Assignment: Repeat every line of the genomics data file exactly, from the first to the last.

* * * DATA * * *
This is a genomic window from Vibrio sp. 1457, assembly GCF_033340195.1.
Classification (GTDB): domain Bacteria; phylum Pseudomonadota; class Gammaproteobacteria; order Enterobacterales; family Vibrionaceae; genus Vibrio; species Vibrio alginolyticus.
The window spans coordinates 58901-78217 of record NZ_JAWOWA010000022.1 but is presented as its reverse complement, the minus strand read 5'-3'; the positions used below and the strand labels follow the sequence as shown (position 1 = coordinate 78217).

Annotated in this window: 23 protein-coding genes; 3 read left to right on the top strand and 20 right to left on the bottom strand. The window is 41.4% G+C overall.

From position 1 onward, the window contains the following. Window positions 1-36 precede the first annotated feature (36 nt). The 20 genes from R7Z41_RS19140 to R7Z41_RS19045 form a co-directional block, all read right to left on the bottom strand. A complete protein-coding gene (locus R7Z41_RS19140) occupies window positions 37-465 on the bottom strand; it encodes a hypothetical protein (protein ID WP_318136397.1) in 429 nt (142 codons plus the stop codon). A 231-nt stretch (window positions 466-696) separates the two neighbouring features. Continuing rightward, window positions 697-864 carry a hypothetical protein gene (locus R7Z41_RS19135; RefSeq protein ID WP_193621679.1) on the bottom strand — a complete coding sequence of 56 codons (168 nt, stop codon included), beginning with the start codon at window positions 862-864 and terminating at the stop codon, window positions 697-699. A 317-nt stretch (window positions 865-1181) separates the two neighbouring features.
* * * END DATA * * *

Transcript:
This is a genomic window from Vibrio sp. 1457, assembly GCF_033340195.1.
Classification (GTDB): domain Bacteria; phylum Pseudomonadota; class Gammaproteobacteria; order Enterobacterales; family Vibrionaceae; genus Vibrio; species Vibrio alginolyticus.
The window spans coordinates 58901-78217 of record NZ_JAWOWA010000022.1 but is presented as its reverse complement, the minus strand read 5'-3'; the positions used below and the strand labels follow the sequence as shown (position 1 = coordinate 78217).

Annotated in this window: 23 protein-coding genes; 3 read left to right on the top strand and 20 right to left on the bottom strand. The window is 41.4% G+C overall.

From position 1 onward, the window contains the following. Window positions 1-36 precede the first annotated feature (36 nt). The 20 genes from R7Z41_RS19140 to R7Z41_RS19045 form a co-directional block, all read right to left on the bottom strand. A complete protein-coding gene (locus R7Z41_RS19140) occupies window positions 37-465 on the bottom strand; it encodes a hypothetical protein (protein ID WP_318136397.1) in 429 nt (142 codons plus the stop codon). A 231-nt stretch (window positions 466-696) separates the two neighbouring features. Continuing rightward, window positions 697-864 carry a hypothetical protein gene (locus R7Z41_RS19135; RefSeq protein ID WP_193621679.1) on the bottom strand — a complete coding sequence of 56 codons (168 nt, stop codon included), beginning with the start codon at window positions 862-864 and terminating at the stop codon, window positions 697-699. A 317-nt stretch (window positions 865-1181) separates the two neighbouring features.